The Sleeper has Awakened

The Sleeper has Awakened

I feel like I am destroying much of my geek cred with some of the admissions I am doing lately. This is probably a big one. I didn’t read the book Dune till about a week ago. I know, I know, that’s crazy right. But here’s the thing, I saw the movie, the original David Lynch movie in the theater several times when it first came out. I have also seen that movie again and the SyFy version (before they became something not quite science fiction themed anymore).sleeper has awakened

Sure, I know, the book and the movie are not the same thing. We can argue this till we are all blue in the face and complain about the errors of either or and blah blah blah… but something not being the same as the book doesn’t automatically make it bad. What we are looking at is differences of medium and how they affect story overall. Each one will be true to the original to the best of its ability and from there it will tell a slightly different story than what might have originally happened. Thought for the day… maybe this isn’t a bad thing. This is something that takes us back to our oral traditions of storytelling. No one is going to tell the exact same story the exact same way. We are all influenced in different ways by the world around us.

Still with me? Good, my view on stories will not be your view on stories and there is absolutely nothing wrong with that. At the same time, we will fight tooth and nail for our view because it is of course vastly superior to everyone else’s (and really there isn’t anything wrong with that either.). We agree to disagree and sometimes even come to a point where we accept the validity of someone else’s viewpoint and carry on being geeks and enjoy the geekitude in harmony and phasers. But I digress…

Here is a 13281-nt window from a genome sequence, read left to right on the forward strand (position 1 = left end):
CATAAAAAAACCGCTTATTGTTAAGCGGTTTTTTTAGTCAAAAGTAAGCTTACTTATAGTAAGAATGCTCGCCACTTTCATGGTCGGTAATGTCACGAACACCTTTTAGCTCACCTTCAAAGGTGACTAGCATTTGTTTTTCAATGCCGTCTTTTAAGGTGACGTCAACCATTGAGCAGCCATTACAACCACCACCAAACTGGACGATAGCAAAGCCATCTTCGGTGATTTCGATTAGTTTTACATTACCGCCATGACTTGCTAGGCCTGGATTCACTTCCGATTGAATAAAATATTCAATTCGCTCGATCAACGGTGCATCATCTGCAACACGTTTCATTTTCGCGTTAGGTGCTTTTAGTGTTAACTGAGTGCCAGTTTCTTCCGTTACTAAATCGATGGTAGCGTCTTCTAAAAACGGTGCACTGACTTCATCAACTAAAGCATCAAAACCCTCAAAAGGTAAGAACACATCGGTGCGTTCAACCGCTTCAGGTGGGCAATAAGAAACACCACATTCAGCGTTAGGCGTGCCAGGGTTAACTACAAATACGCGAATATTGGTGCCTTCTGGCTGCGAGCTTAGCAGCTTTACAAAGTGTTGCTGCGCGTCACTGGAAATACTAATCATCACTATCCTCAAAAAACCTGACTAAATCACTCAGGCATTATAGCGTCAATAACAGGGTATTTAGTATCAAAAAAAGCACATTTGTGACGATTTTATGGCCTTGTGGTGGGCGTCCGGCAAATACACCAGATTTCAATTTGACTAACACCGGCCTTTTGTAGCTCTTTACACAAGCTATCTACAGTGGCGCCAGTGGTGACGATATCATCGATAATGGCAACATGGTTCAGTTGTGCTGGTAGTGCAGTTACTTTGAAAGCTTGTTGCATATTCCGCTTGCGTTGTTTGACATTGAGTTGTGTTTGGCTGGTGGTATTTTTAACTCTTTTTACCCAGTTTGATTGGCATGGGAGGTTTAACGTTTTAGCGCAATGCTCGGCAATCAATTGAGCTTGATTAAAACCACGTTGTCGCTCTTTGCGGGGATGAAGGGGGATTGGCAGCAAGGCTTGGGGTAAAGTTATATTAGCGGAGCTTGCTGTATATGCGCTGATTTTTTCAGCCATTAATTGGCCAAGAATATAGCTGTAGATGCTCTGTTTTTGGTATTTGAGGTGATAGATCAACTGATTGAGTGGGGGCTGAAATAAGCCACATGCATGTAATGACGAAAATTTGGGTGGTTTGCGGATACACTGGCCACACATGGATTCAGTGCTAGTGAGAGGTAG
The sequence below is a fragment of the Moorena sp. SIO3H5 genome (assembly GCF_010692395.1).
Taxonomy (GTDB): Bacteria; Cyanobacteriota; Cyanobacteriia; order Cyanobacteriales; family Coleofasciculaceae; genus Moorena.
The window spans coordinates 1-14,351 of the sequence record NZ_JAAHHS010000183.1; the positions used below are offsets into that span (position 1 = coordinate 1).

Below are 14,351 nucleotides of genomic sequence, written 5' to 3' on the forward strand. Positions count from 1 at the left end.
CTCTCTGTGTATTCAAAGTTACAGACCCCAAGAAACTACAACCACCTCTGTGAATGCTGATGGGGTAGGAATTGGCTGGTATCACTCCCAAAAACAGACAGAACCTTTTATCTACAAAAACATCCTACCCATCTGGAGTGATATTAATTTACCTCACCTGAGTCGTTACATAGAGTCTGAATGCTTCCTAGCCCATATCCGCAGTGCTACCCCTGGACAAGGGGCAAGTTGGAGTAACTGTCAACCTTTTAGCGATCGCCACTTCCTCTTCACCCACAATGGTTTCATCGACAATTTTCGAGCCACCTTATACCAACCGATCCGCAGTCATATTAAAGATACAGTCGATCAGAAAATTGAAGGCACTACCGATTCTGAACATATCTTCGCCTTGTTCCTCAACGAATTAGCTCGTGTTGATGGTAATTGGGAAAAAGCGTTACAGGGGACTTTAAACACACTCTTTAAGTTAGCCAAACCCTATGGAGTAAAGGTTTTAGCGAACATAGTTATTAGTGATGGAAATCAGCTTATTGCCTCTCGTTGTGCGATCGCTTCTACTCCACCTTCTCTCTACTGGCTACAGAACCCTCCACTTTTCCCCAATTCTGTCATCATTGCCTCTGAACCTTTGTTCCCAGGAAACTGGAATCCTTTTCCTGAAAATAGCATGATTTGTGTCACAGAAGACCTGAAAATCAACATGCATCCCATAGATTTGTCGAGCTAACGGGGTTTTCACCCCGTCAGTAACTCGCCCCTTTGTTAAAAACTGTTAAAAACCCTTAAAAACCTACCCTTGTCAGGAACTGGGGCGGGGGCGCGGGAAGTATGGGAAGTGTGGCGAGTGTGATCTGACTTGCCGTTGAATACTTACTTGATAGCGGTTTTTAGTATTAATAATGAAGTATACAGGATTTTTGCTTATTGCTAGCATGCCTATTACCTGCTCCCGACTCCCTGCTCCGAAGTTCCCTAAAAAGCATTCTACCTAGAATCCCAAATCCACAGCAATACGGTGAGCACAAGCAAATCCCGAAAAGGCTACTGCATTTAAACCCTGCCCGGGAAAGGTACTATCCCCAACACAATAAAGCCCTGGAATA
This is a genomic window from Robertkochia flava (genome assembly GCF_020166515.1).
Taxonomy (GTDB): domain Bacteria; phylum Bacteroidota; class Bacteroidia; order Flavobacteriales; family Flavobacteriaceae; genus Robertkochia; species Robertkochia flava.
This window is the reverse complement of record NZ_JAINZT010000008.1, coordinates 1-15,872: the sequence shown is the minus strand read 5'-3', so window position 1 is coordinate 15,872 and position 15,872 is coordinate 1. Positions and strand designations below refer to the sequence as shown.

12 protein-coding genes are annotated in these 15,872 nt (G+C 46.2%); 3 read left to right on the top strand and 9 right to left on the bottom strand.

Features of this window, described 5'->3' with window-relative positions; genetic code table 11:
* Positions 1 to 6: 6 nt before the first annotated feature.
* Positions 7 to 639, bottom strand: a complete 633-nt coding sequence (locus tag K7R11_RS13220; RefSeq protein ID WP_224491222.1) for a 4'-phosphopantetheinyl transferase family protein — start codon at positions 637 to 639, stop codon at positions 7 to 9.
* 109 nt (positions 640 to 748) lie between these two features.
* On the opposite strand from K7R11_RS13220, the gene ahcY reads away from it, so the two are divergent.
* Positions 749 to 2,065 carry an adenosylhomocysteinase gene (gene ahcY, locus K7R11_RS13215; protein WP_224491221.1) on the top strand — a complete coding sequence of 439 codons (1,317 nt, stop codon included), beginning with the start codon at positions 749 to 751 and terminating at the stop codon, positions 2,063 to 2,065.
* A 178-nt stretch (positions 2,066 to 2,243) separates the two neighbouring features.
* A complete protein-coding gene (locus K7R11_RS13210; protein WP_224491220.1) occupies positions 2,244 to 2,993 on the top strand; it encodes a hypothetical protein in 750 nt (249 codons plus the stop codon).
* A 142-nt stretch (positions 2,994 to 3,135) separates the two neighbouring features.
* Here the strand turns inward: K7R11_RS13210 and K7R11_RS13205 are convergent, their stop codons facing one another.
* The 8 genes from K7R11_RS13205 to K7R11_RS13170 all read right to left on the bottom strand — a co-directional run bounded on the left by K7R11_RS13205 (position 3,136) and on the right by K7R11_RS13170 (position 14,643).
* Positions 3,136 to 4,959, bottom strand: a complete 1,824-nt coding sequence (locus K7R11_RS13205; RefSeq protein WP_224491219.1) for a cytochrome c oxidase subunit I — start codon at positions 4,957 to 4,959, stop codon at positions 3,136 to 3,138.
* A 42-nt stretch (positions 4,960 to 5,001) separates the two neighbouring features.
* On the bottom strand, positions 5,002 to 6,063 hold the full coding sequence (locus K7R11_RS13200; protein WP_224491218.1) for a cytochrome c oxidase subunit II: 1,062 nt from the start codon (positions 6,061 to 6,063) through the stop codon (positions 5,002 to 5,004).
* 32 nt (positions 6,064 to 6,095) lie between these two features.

And so this brings us back to the original point. The original David Lynch movie (Dune 1984) was one to stay with me all these many years. Aside from the epic nature of the film there were a few things that really stood out to me then and still do today. The first of them being the lexicon.

As a matter of branding the movie with the book, theaters at the time had a sheet of terms you could look over while watching the film. Though it wasn’t as prolific as the indexes featured in the book it still had that connection to the book to allow the viewer to feel like they were watching an extension of the story they loved in words. I kept my copy of this lexicon folded up inside a taped interview with David Lynch about the production of the screen play and the final film. The things you kick yourself for later in life; The only thing I remember about that tape is the lexicon from the movie and the cover on the tape (same as the movie poster).

I know this seems like a small thing, but really it is the small things like this that can bridge the gap between the book and the movie for many fans. I mean when you look at it all now, branding like that is pretty much expected throughout our consumer driven economy. I know this isn’t really story related but it can be amazing the things that stick with you from an experience like this.

The other driving bit of memory I have from my viewings so many years ago is the phenomenal way Lynch chose to portray the story. This was the first movie I had even witnessed internal thoughts from the characters. It gave an added dimension to the story as it unfolded before us. The man had us head hopping like mad but because we could see the characters in front of us we were able to stay tuned to the thoughts and feelings of each individual character.